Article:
Understanding the perceptions of quality of care given to sick young infants in primary healthcare settings is key for developing strategies for effective uptake and utilisation of possible severe bacterial infection guidelines. The purpose of this study is to assess families and providers’ perceptions of care given to sick young infants at primary healthcare facilities in four diverse counties in Kenya.
A cross-sectional qualitative design involving 37 in-depth interviews and 39 focus group discussions with very young (15–18 years), young (19–24 years) and older (25–45 years) caregivers of young infants aged 0–59 days; and key informant interviews with community-based and facility-based front-line health providers (14) in primary healthcare facilities. Qualitative data were captured using audio tapes and field notes, transcribed, translated and exported into QSR NVivo V.12 for analysis. A thematic framework approach was adopted to classify and analyse data.
Perceived care given to sick young infants was described around six domains of the WHO framework for the quality of maternal and newborn healthcare: evidence-based practices for routine and emergency care; functional referral systems; effective communication; respect and preservation of dignity; availability of competent, motivated human resources; and availability of physical resources. Views of caregivers and providers regarding sick young infant care in primary healthcare settings were similar across the four sites. Main hindrance to sick young infant care includes stockout of essential drugs, limited infrastructure, lack of functional referral system, inadequate providers which led to delays in receiving treatment, inadequate provider skills and poor provider attitudes. Despite these challenges, motivation and teamwork of health providers were key tenets in care provision.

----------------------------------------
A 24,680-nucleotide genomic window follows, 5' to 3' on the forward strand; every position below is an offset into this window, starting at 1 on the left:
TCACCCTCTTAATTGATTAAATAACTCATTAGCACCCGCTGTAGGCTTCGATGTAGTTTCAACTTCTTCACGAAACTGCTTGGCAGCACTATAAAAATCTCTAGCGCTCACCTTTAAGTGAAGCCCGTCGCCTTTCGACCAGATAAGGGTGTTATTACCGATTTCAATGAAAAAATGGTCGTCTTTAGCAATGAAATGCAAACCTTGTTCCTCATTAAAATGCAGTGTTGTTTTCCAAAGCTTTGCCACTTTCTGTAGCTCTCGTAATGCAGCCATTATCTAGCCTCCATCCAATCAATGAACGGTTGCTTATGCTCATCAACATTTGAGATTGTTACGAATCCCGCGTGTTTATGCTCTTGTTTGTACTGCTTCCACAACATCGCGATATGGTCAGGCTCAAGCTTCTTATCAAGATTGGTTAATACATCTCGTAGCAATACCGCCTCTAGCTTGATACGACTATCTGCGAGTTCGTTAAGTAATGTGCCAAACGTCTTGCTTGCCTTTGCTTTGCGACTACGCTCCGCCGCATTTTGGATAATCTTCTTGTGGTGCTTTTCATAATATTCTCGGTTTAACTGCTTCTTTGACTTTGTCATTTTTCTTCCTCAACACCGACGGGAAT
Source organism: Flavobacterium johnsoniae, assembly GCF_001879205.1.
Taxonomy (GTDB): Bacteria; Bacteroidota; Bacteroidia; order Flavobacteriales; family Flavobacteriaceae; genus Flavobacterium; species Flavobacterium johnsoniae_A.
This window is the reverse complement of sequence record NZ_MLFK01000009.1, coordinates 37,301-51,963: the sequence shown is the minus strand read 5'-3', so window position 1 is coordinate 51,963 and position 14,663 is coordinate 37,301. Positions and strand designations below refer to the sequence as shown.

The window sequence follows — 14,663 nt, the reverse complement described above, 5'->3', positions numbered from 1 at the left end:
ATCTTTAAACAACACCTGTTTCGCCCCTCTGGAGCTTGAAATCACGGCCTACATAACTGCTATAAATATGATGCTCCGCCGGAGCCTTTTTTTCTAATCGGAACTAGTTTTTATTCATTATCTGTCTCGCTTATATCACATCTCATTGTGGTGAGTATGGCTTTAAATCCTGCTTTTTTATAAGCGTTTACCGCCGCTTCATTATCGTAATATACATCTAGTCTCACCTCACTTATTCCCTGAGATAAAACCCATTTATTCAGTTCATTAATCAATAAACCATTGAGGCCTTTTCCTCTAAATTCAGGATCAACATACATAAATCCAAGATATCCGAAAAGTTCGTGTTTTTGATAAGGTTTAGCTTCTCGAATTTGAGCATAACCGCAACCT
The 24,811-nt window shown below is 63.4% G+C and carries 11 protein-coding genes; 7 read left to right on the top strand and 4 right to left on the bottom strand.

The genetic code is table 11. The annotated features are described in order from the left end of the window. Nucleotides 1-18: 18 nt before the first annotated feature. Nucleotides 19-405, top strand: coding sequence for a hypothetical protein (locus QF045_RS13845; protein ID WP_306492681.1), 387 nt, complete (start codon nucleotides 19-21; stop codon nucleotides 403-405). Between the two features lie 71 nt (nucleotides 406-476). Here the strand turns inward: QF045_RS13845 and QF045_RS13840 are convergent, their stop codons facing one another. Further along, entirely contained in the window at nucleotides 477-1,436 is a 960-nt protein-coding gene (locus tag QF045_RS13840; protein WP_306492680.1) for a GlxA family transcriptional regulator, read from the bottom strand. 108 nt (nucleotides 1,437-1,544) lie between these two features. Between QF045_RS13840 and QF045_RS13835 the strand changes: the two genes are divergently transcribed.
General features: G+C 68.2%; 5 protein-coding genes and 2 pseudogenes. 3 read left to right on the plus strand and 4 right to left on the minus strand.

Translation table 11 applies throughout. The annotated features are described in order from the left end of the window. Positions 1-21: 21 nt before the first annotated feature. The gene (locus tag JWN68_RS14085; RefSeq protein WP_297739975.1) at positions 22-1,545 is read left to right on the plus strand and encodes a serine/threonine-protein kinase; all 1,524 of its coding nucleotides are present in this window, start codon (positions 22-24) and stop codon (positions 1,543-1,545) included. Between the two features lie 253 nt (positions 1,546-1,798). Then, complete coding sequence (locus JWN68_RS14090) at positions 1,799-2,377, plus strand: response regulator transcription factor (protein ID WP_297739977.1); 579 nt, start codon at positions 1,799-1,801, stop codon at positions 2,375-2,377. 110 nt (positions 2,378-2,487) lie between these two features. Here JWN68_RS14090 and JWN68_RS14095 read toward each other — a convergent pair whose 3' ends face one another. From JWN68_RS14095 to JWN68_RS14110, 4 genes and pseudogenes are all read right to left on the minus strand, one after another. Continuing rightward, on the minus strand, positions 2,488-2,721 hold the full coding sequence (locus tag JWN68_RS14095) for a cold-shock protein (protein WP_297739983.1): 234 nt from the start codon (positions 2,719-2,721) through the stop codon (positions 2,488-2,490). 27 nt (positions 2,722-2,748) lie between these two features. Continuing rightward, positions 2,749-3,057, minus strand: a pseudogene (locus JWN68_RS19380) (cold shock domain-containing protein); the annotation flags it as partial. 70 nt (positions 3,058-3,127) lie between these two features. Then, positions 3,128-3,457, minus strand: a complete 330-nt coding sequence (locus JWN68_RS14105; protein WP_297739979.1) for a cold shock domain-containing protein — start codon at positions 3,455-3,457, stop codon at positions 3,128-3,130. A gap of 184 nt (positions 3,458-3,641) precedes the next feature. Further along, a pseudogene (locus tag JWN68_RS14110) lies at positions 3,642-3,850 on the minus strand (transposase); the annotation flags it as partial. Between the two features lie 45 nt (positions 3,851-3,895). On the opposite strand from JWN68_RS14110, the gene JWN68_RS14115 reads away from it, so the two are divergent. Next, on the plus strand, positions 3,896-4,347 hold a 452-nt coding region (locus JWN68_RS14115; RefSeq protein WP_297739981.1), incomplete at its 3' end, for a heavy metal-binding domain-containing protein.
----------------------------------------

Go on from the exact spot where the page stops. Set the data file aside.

The findings underscore the need to prioritise improving quality of sick young infant services at primary healthcare settings by building capacity of providers through training, ensuring continuous supply of essential medicines and equipment and improving infrastructure including referral.